Hispanic Executive takes in the sights and sounds at the kickoff of the Chicago Latino Film Festival
By Geoff George, contributing features editor
At the opening-night screener for Cinco de Mayo: La Batalla at the 29th annual Chicago Latino Film Festival (CLFF), there was no red carpet, no grandstand of screaming fans, and no high-profile emcee herding the audience through the evening’s proceedings with costume changes or canned jokes. At the entrance, people in states of dress ranging from camera-ready glitz to cocktail casual simply waited for their tickets with low-level conversation. It was, in short, exactly the sort of laid-back, nicely attired cultural affair you’d expect in a Midwestern metropolis.
This might have surprised some since, according to the event’s hosts from the International Latino Cultural Center (ILCC), the CLFF is now the largest and oldest Latino film festival in the US. However, if you were simply there to take in the atmosphere and have a good time, as I was for Hispanic Executive, the evening was a fine celebration of film, heritage, and community—with food and drinks to boot.
Upstairs, a long line stood in front of the largest theater in the AMC River East 21 multiplex, where the event was held, until the doors opened a little after 6 p.m. I and my fellow attendees, managing editor Chris Sheppard and staff photographer and photo editor Sheila Barabad, managed to grab some of the best seats in the house, right up front, where the evening’s theme, “A Tribute to Mexico,” stood looming in tall letters on the screen. Apart from the gathering crowd, some of the only evidence that we weren’t attending your average Thursday night screening stood in the corner of the theater: there, the film’s director, Rafa Lara, and two of its stars, Kuno Becker and Jose Carlos Montes, posed arm over shouldered arm as members of the press popped flashbulbs in front of them.
Lara’s latest film is a reenactment of the Mexican army’s victory over seemingly superior French forces at the Battle of Puebla, which took place on May 5, 1862, during the Franco-Mexican War. At the screening, ever the showman, Lara was wearing the actual 19th-century-style military jacket of the Mexican general from the film, a formal dark-blue button-up coat with gold fringe around the collar and cuffs, and minutes after his arrival he took to a front podium to command and lead his audience with a speech of thanks before the lights went down.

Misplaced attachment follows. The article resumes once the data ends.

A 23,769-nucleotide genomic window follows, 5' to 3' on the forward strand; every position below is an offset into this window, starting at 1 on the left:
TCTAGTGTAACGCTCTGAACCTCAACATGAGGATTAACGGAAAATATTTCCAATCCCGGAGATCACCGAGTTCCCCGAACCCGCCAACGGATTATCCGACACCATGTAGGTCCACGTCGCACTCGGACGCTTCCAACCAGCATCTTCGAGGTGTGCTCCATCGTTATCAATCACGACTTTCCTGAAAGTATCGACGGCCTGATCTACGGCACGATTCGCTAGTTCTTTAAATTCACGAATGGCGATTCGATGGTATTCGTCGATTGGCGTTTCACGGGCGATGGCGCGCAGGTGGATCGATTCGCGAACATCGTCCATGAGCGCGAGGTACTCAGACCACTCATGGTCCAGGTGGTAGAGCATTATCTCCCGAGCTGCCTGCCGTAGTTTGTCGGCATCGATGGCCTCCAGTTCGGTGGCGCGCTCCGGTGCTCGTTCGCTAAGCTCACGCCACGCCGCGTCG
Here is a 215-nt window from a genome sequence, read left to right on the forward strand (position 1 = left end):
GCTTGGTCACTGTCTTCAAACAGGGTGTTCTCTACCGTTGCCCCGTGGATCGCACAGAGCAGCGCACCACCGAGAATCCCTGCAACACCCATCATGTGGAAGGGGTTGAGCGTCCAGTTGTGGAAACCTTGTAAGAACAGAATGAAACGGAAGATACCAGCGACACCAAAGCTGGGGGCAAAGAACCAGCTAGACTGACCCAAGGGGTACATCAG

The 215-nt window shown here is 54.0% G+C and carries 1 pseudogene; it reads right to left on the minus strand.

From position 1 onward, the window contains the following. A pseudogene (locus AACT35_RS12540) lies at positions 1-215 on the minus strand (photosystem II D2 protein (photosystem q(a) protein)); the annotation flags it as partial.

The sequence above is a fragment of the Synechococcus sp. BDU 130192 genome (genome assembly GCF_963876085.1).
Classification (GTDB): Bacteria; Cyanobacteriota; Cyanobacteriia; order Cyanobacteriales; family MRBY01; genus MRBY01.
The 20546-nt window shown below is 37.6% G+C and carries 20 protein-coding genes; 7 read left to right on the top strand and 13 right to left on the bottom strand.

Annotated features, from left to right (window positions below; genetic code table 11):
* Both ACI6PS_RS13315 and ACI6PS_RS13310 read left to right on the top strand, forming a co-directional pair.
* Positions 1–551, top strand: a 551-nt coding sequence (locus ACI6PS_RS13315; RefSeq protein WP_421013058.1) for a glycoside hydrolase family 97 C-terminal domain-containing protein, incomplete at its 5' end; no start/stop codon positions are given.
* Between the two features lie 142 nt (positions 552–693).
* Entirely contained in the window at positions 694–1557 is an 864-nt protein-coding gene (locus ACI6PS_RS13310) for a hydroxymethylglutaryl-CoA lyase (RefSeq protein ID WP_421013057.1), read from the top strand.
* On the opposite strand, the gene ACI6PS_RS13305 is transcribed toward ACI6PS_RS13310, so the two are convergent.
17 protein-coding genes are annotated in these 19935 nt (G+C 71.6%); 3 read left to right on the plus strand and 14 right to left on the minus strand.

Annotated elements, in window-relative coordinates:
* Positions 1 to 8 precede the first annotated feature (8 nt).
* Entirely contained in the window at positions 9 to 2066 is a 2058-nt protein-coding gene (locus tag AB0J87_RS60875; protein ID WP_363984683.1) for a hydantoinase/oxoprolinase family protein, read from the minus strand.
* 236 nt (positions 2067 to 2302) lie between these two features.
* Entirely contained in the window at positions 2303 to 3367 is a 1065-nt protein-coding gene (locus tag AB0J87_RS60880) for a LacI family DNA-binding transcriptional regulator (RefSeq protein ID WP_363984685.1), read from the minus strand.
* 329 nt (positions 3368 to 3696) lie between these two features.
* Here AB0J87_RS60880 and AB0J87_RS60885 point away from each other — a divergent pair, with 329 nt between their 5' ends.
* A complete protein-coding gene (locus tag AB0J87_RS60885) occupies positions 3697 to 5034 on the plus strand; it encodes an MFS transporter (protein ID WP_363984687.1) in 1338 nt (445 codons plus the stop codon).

And how was the film itself? “Ambitious” is the first descriptor that comes to mind. Details surrounding the Battle of Puebla are incomplete, and Lara and his team spent a good deal of time researching the event before embarking on their multimillion-dollar adaptation. As someone largely unfamiliar with Mexican political history, I found myself fascinated and interested in learning more about how the country’s war with France came about and how it affected other geopolitical matters of the time period, including the United States’ own civil war.
The movie follows a great number of intentionally over-the-top characters through the conflict and the events that lead up to the clash at Puebla, and it was refreshing to see battle scenes filmed with hundreds of extras and hand-held cameras rather than the smooth, overly painterly CGI animation so many directors lazily deploy for almost every large-scale set piece these days. There were times, though, when the action got so confusing that I didn’t have an adequate sense of the field of combat and couldn’t tell where soldiers were coming from or going to, and the runtime of the film probably could’ve been cut down with some editing of the longer skirmish scenes. However, if you have a taste for historical melodrama, it’s likely such issues won’t hamper your enjoyment.
The evening closed with an after party at the nearby River East Arts Center, where the “Tribute to Mexico” theme became more explicit as servers passed out tequila, margaritas, and Zocalo tacos while a live mariachi band filled the room with music. The food was spicy and the drinks strong, Lara and Co. posed with fans, and as the ceremony drew to a close,
patrons exited happily into the crisp night air. The ILCC’s three decades of experience hosting the festival was on hiccup-free display, and it seemed more than prepared for the screening of nearly 120 additional films over at the AMC Loews 600 over the course of the next two weeks. Hispanic Executive is one of the sponsors of this year’s CLFF, so maybe we’ll see you there.